All aboard for the MTA magical mystery tour

Unionized transport workers agreed to a new contract.

Unionized transport workers agreed to a new contract. (Credit: Flickr/gtasandman)

Rachel Figueroa-Levin

Rachel Figueroa-Levin Rachel Figueroa-Levin

Rachel Figueroa-Levin tweets as @ElBloombito, @Jewyorican and @EveryGentrifier.

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A few Sundays ago, I was an hour late to my own birthday brunch downtown even though I left my apartment with plenty of time to spare.

My normally speedy A train was running local. No big deal. To be expected on a Sunday, right? Well, suddenly the A started running on the F train track. How does that make sense? Why wouldn't a station announcer say the A wasn't running from this station to that station so there's a shuttle bus? I ended up getting off nowhere near my destination, so I had to walk, in heels, for half an hour to get there.

The MTA could hire a starving actor with good enunciation to let us know about line changes. "Happy birthday, Rachel," the announcer would say, "wander around Second Avenue and try to figure out how to get where you're going."

Weekend trains are always a disaster -- and recently it got scary when an A train operator headed uptown on a downtown track.

So for your sanity and the sake of your three-day holiday, here's the Labor Day weekend subway schedule:

The A train will run as an express until it hits the section that actually makes "express" worth it. The uptown trains will be on the downtown track and the downtown trains will be on the uptown track.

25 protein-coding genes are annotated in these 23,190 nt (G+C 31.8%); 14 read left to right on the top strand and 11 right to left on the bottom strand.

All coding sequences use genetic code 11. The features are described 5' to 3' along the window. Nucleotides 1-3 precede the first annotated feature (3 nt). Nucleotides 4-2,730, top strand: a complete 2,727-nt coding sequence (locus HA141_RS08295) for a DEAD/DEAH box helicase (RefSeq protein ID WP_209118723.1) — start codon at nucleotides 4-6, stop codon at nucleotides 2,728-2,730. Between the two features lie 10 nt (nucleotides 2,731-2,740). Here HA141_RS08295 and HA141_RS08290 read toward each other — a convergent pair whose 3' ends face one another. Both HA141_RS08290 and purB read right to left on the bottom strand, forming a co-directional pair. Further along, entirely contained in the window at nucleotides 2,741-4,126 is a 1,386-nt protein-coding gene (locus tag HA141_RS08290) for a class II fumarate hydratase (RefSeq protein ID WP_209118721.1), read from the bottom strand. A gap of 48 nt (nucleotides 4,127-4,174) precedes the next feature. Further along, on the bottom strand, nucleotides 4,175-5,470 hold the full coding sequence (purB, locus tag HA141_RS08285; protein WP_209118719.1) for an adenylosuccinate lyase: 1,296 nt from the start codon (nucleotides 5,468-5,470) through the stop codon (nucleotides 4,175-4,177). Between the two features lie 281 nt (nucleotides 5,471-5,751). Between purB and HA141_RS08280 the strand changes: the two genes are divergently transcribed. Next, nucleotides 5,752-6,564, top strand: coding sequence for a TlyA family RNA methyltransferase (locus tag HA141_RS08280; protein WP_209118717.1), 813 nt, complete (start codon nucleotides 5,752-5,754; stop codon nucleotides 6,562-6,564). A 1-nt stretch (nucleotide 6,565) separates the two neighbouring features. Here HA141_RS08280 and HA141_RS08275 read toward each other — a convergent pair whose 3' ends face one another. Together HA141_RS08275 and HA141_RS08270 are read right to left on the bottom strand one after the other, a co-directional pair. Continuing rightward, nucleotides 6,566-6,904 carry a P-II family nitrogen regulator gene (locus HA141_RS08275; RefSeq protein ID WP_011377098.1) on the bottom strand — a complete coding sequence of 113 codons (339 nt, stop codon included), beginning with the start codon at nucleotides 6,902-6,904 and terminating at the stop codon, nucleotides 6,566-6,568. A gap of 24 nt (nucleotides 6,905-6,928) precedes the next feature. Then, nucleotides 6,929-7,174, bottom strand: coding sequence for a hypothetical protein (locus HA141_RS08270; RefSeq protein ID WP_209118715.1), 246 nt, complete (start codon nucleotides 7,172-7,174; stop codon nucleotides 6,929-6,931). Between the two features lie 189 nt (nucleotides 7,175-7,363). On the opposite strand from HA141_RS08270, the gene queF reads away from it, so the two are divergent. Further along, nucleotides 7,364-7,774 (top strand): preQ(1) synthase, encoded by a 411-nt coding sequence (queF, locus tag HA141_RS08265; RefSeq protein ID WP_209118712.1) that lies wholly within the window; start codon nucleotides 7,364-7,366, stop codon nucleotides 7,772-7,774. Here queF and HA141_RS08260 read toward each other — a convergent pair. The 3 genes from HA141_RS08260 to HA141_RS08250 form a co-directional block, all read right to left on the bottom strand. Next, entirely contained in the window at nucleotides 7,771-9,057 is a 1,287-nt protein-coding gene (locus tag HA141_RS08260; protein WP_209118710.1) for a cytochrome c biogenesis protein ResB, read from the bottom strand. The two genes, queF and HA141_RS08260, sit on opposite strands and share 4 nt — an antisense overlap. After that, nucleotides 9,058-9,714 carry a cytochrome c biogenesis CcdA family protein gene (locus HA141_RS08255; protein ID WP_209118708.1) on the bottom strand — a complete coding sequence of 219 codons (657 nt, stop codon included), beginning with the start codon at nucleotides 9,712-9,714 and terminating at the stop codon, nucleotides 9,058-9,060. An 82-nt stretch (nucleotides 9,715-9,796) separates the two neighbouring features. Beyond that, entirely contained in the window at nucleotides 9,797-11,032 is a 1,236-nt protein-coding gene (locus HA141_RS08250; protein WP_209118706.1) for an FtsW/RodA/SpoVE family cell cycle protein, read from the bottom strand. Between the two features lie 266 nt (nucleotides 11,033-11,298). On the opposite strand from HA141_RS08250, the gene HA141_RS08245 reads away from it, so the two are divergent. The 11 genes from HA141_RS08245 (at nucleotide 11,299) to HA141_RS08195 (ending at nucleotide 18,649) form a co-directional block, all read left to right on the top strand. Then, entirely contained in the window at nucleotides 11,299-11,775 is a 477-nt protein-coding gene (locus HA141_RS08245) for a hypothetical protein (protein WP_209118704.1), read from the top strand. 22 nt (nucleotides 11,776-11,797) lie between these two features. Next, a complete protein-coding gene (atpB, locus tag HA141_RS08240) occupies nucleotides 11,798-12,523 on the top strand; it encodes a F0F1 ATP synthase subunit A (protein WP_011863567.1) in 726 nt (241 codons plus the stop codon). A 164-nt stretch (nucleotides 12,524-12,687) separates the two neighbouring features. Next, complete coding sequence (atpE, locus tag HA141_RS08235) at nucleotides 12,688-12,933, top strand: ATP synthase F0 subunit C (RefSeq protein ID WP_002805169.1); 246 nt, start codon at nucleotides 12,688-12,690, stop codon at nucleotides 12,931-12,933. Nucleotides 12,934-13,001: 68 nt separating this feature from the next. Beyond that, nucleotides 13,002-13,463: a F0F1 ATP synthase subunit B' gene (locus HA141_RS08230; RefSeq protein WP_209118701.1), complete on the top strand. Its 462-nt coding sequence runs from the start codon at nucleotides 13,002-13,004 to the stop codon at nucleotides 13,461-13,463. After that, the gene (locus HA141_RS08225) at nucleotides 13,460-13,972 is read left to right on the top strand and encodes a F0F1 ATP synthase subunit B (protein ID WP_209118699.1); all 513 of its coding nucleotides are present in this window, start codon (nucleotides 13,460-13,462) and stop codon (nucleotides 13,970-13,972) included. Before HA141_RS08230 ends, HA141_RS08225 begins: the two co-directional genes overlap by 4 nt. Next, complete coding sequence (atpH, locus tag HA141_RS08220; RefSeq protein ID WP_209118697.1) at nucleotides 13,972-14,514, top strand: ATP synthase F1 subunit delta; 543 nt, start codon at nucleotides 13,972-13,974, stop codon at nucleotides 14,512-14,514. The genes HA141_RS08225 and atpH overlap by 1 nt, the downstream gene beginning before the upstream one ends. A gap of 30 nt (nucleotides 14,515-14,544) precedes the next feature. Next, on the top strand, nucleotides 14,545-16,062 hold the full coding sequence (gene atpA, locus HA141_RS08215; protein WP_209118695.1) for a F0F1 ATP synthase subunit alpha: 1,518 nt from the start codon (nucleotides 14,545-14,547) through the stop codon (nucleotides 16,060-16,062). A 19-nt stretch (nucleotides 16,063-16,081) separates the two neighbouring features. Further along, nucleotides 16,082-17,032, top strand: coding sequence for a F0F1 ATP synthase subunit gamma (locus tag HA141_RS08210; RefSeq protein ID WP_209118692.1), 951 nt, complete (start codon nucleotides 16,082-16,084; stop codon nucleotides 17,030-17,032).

The A will run local at slow speeds, and you'll be stuck with awful break dancers for at least 10 minutes.

The A will run express again but on the Q track, which you'll know about some 15 seconds after the train doors close. The train will make three quick stops at stations you don't recognize. You'll end up in Queens.

The F train will run on the M line and the M will run on the Brooklyn-bound L line. You'll end up in Queens.

The 1 train won't run north of 168th Street. It will make all local stops between the uptown and downtown tracks. There will be a shuttle bus, but it will run on the E line. You'll still end up in Queens.

The 9 train will magically reappear when you least expect. It will take you to 1997. In Queens.

You'll experience delays on the 2, 3, 4, 5, 6, 7, B, C, D, E, F, J, L, N, Q, R, and Z. All will terminate in Queens.

And the G train won't be running -- but if it does, it'll be Queens-bound service only.

Happy Labor Day weekend -- and enjoy Queens!

Rachel Figueroa-Levin tweets as @Jewyorican and @ElBloombito.

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